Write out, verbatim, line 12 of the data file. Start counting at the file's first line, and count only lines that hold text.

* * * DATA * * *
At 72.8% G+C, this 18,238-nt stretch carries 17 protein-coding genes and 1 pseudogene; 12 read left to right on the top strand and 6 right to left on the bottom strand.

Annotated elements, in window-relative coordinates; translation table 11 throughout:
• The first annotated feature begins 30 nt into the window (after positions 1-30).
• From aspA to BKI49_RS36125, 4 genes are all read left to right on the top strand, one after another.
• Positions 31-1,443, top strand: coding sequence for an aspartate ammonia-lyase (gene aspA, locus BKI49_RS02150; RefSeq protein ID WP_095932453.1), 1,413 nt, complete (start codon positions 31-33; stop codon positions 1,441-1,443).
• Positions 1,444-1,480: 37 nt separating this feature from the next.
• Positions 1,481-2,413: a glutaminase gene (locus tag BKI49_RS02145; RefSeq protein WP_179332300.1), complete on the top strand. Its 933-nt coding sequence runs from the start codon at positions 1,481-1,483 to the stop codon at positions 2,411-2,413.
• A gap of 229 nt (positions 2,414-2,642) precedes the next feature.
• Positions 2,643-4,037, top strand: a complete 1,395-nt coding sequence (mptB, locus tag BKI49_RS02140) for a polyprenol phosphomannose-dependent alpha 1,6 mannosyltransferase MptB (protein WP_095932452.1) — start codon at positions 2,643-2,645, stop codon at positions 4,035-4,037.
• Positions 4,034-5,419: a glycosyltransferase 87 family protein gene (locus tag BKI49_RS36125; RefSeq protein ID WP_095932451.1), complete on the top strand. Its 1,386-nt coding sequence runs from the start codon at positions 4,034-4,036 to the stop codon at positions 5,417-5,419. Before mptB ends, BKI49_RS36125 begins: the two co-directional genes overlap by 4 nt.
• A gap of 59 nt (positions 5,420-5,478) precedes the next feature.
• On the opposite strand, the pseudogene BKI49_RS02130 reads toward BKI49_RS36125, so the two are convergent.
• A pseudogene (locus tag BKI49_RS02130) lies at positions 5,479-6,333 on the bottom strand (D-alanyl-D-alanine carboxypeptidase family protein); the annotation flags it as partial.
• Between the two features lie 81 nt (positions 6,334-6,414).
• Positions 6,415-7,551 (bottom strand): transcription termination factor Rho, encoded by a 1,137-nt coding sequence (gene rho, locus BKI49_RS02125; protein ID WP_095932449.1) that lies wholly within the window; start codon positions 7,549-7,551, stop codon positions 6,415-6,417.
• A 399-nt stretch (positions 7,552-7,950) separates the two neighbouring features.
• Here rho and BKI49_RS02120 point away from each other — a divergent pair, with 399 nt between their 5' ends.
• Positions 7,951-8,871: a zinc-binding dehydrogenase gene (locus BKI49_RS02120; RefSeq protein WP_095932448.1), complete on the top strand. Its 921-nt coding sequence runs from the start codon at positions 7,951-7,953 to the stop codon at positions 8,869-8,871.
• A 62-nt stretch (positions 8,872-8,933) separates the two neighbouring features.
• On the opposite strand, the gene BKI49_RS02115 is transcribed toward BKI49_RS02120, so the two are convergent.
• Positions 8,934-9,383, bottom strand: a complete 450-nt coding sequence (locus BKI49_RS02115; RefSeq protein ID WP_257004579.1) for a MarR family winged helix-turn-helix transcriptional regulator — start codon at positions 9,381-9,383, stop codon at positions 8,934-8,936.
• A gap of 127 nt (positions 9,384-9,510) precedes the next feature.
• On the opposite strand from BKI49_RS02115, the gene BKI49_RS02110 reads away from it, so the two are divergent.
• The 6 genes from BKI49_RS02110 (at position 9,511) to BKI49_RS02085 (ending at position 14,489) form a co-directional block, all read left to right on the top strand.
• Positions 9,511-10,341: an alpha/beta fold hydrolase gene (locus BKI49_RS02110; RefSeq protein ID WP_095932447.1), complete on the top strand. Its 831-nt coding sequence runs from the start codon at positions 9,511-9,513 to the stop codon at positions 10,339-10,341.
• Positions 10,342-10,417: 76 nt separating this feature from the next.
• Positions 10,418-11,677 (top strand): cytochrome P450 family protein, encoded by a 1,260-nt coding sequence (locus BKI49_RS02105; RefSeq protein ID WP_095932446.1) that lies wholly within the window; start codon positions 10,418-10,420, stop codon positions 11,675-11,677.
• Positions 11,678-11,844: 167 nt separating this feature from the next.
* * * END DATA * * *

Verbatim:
• On the opposite strand, the pseudogene BKI49_RS02130 reads toward BKI49_RS36125, so the two are convergent.